Multi Omics Data Integration to predict the M. tuberculosis Bedaquiline Resistance Phenotype from the Genotype

Project Details


Drug resistance is caused by DNA mutations in certain Mycobacterium tuberculosis genes, which in turn modify or effect drug targeted proteins (enzymes) directly or indirectly.
Currently, clinical research on the best combinations in which to use new drugs suffers from a genotype-phenotype gap: we can test for resistance in the lab (phenotype) but we can’t predict the phenotype from
mutations. Resistance testing for Bedaquiline is even more complex than for other TB drugs, further widening this gap. Most Bedaquiline resistance appears to result from mutations in a non-essential gene,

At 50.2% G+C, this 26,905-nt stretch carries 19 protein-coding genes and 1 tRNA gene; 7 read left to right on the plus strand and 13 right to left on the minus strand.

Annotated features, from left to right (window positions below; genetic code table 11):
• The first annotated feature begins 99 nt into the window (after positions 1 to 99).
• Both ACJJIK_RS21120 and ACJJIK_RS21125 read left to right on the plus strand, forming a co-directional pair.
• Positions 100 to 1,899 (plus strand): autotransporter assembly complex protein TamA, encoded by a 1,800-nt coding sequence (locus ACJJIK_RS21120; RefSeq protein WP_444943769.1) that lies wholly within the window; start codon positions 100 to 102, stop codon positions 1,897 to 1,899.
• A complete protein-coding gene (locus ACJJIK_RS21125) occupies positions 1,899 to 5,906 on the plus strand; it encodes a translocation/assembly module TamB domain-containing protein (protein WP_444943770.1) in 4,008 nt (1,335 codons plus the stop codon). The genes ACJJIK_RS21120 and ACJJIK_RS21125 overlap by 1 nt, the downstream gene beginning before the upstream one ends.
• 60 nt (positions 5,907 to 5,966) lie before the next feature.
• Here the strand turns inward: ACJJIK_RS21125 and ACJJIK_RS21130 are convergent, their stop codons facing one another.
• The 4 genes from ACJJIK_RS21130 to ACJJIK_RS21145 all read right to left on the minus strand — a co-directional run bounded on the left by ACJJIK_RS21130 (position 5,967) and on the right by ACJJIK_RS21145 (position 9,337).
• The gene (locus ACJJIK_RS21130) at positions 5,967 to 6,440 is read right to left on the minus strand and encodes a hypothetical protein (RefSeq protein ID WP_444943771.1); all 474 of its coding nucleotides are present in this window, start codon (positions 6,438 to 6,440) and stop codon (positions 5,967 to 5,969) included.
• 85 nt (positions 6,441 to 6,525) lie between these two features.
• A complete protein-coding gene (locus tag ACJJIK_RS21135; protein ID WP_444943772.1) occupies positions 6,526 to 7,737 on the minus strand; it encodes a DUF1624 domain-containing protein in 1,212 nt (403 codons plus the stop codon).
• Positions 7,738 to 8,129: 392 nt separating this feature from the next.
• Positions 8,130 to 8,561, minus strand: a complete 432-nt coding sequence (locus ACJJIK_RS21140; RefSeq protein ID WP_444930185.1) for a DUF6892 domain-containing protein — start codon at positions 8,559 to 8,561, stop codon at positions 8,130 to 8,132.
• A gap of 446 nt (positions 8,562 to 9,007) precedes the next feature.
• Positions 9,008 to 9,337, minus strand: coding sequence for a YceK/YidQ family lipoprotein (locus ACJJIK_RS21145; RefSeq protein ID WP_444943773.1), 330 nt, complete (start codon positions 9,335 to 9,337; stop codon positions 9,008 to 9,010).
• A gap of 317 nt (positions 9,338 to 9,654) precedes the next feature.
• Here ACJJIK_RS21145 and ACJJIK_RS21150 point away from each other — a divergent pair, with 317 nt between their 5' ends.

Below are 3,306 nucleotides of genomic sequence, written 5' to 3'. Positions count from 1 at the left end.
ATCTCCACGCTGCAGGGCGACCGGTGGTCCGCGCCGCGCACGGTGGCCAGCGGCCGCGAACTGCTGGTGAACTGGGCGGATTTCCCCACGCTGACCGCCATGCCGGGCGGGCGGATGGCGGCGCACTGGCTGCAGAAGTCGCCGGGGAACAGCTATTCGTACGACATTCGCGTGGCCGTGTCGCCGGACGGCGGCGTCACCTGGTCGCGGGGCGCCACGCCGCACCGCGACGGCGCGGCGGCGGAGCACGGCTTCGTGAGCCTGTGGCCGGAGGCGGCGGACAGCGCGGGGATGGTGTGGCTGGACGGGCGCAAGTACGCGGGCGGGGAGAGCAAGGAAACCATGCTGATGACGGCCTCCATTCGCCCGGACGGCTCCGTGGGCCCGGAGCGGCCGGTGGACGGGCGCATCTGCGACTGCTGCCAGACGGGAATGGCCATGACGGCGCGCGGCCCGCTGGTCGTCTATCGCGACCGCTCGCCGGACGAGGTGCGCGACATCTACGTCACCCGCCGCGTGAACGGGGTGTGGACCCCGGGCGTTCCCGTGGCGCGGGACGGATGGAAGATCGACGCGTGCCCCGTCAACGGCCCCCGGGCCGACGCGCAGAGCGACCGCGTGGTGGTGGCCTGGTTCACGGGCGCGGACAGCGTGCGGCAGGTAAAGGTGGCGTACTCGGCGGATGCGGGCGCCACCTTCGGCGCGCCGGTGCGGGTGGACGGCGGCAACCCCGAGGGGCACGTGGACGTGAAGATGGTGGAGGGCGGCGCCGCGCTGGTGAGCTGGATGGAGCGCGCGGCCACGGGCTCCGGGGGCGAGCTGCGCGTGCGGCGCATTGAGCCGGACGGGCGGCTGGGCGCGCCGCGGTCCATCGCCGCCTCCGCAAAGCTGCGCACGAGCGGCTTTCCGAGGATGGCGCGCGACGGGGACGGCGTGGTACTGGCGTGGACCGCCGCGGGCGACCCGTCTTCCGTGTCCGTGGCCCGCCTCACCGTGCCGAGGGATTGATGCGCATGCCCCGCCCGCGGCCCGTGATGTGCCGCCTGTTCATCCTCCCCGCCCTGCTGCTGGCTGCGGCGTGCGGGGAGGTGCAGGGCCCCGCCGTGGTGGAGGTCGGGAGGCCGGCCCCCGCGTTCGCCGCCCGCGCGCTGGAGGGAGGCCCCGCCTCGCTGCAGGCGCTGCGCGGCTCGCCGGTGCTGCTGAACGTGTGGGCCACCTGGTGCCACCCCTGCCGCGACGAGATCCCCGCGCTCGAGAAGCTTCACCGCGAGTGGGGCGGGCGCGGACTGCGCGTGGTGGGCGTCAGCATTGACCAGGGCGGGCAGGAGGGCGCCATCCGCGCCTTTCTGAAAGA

Rv0678, which regulates an efflux pump, rather than mutations in the Bedaquiline target gene, atpE, which is part of the M. tuberculosis respiratory chain. This ‘indirect’ efflux pump mediated resistance is
complicated by a wide range of mutations in Rv0678, some of which appear to paradoxically confer hyper-susceptibility. This genotype-phenotype gap can be narrowed by applying advanced novel
computational methods for integration of data from multiple (holistic) data (called omics data integration). We propose to test the hypothesis that genomic mutations in Rv0678 result in changes in
gene transcription, which patterns can predict the level of phenotypic Bedaquiline resistance, also of previously unseen mutations. These findings, if our hypothesis is correct, will form the basis for diagnostic
tests that allow assigning correct treatment to patients suffering from drug resistant tuberculosis.
Effective start/end date1/01/2231/12/25


  • Fonds voor Wetenschappelijk Onderzoek: €528,070.00